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2016 Legislative Recap

The 2016 Utah legislative session is over and there were a lot of bills that made their way through the legislative pipes, some receiving national interest and support. Medicinal marijuana, anti-vax education and the elimination of the death penalty all progressed far into the session, only to fall short of the support they needed to ultimately be made into law.

While most people were focused on these hot topics, hundreds of other bills quietly made their way through the system and passed into law. Here is a quick run down some of the newest Utah laws.

 

Sutherland Institute Names Boyd Matheson as Newest President

Seven months after Paul Mero stepped down, the Sutherland Institute has named Boyd Matheson as its new president. Matheson served for two years as Senator Mike Lee’s (R-UT) Chief of Staff, and more recently as part of Senator Lee’s re-election campaign. Senator Lee describes Matheson as an “astute adviser [and] an essential bridge builder.”

Mormon Missionaries Injured in Belgium Explosion

North Branch Library an Ongoing Issue of Concern

On March 2, 2016, many concerned citizens of Harrisville, North Ogden, and Pleasant View were invited to attend a joint city meeting regarding the renovation or relocation of the North Branch Library.  Held at the Senior Center in North Ogden, there was not an empty seat in the building.  County Commissioners, mayors from all three cities, and several council members were present as well as board members of the library system.  It was a packed house.  Mayor Mileski warmly welcomed all to the meeting.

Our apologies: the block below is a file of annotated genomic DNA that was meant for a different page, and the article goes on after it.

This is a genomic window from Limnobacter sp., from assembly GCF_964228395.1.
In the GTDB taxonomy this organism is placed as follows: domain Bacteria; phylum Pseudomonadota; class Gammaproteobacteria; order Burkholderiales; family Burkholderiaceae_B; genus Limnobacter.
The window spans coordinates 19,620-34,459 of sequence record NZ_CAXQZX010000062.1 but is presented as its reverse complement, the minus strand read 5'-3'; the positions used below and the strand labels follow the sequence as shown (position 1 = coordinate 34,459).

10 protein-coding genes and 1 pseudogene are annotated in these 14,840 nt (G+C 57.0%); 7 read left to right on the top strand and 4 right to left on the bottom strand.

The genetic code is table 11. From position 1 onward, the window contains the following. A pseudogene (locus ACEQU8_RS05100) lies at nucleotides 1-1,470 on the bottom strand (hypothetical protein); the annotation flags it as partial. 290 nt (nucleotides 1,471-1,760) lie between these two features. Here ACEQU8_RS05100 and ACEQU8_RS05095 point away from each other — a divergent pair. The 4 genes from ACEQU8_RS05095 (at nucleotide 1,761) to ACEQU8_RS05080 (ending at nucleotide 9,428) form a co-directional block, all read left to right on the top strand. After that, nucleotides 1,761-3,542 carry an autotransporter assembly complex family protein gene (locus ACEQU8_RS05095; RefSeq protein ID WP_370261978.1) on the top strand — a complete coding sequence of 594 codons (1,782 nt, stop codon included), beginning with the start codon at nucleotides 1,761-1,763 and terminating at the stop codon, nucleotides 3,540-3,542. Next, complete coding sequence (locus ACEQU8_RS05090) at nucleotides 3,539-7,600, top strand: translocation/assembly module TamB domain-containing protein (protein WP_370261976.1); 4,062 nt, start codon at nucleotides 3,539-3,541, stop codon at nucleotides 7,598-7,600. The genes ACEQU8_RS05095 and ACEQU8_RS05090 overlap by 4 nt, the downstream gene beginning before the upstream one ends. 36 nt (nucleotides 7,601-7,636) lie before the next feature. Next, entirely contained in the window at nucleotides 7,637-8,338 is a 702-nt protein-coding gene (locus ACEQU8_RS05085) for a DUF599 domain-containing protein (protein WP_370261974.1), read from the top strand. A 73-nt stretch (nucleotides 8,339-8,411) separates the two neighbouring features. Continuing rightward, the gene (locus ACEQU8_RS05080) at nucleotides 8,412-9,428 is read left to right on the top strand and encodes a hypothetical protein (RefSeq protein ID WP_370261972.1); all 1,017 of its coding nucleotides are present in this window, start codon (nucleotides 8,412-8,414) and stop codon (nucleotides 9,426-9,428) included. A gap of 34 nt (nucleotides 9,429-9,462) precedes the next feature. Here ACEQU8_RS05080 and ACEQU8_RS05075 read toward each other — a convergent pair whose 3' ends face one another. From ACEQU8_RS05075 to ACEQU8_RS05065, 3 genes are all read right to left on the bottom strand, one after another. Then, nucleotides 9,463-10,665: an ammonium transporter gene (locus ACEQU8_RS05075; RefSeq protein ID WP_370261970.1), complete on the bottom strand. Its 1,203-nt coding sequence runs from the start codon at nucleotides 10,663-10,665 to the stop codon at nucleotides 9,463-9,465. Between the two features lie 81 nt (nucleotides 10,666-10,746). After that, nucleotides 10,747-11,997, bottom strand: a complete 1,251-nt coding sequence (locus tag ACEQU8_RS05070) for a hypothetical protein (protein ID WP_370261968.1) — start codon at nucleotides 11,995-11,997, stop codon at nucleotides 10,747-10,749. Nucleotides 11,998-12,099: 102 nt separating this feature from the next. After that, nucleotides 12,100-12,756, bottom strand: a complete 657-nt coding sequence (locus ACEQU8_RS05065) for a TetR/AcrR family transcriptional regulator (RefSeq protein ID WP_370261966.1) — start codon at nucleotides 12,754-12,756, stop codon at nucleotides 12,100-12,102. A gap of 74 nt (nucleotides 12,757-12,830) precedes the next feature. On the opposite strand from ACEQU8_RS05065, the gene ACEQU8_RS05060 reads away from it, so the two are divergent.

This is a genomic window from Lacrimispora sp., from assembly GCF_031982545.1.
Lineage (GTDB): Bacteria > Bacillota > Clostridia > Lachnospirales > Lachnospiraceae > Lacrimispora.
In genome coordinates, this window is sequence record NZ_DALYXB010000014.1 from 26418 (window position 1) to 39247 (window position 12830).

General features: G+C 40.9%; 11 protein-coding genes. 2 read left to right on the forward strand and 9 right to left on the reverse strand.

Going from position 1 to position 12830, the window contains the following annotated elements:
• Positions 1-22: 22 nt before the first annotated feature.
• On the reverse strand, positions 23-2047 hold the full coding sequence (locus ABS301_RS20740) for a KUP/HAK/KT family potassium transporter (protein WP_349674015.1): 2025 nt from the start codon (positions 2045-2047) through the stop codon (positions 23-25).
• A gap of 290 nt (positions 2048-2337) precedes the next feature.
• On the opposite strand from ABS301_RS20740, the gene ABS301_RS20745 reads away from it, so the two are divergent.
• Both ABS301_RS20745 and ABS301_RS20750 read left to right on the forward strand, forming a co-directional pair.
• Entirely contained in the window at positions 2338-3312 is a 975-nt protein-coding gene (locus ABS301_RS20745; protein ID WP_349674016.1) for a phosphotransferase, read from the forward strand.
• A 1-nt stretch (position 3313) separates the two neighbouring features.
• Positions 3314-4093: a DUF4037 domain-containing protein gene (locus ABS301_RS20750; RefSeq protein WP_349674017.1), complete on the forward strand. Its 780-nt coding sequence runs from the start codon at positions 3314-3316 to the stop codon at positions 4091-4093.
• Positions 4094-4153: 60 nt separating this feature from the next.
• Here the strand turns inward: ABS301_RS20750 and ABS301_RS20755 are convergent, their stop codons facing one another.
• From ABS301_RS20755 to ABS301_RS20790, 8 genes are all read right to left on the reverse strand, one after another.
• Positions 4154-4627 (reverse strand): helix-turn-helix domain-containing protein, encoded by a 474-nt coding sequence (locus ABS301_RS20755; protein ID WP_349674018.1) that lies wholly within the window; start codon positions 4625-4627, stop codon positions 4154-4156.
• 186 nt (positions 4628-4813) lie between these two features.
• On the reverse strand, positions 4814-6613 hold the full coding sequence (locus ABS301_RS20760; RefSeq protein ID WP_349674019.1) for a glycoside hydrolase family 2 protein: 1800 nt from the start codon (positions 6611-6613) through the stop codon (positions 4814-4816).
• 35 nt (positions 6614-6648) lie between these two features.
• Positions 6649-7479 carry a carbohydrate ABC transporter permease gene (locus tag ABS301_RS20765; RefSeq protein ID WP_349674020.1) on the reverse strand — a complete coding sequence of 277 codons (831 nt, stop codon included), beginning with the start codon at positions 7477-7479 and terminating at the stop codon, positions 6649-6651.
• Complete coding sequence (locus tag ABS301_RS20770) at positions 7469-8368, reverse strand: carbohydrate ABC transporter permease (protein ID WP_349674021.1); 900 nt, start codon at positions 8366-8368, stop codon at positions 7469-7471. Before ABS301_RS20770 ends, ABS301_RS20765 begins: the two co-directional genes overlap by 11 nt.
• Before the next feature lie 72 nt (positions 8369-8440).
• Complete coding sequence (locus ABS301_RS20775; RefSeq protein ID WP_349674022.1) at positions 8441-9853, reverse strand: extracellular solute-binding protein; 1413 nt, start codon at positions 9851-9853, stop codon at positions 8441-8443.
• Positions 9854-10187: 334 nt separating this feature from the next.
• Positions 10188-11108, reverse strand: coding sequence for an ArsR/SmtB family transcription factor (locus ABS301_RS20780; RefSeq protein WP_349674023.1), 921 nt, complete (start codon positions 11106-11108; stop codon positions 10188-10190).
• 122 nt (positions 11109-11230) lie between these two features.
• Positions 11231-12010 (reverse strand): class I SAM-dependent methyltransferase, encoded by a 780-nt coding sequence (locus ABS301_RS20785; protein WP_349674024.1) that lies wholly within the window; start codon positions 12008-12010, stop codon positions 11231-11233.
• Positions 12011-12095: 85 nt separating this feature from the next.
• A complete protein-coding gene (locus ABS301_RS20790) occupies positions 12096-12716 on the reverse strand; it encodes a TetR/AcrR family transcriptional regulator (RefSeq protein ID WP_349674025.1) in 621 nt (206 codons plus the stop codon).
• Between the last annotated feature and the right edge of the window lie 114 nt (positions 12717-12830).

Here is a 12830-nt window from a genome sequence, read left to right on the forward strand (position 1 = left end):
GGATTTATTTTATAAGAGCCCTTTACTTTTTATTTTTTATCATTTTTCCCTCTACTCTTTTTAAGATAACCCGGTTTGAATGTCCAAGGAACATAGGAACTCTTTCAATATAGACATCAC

Urgent call to action!

A bill has been proposed in the Utah State Senate that will effectively eliminate source of income as a protected class under fair housing laws.

This proposed legislation would allow landlords to discriminate against poor people.

This legislation will make it easier for landlords to discriminate based on race, religion, national origin and disability.

This proposed legislation will make it harder to find affordable housing for people who really need it.

 

New survey on how your community spends their tax returns

We asked more than one thousand people how they plan to spend their tax refunds in 2016, and found some quirky correlations and interesting trends in their responses.

 

For instance:

  • Members of Generation X were 30% more likely than everyone else to use their refund to pay down debt.
  • Over 80% of people in our survey said they would rather splurge on a trip than use their refund to buy a new TV or gaming system.
  • Medical marijuana supporters are three times more likely to spend their tax refund on travel or recreation.

 

GreenWood Charter School’s Reduce, Reuse, Recycle Program

GreenWood Charter School, located in Harrisville, Utah, is implementing a program that is all about going green.  It’s the Reduce, Reuse, Recycle program.  The students are learning about being mindful of their choices and how it affects the world around them.

Some Clarifications from the Utah Division of Water Resources

There have been some misunderstandings by some people about the relationship between a comprehensive 2011/2013 project list developed by the Utah Division of Water Resources and projections made during the Prepare60 effort. We would like to clarify some items to reduce misunderstandings.

 

American Lung Association’s ‘State of Tobacco Control 2016’ Report Finds Utah Failing in Efforts

American Lung Association’s ‘State of Tobacco Control 2016’ Report Finds Utah Failing in Efforts to Save Lives by Reducing Tobacco Use

 

NORTH OGDEN KIWANIS CLUB 70TH Anniversary

NORTH OGDEN KIWANIS CLUB

70TH Anniversary

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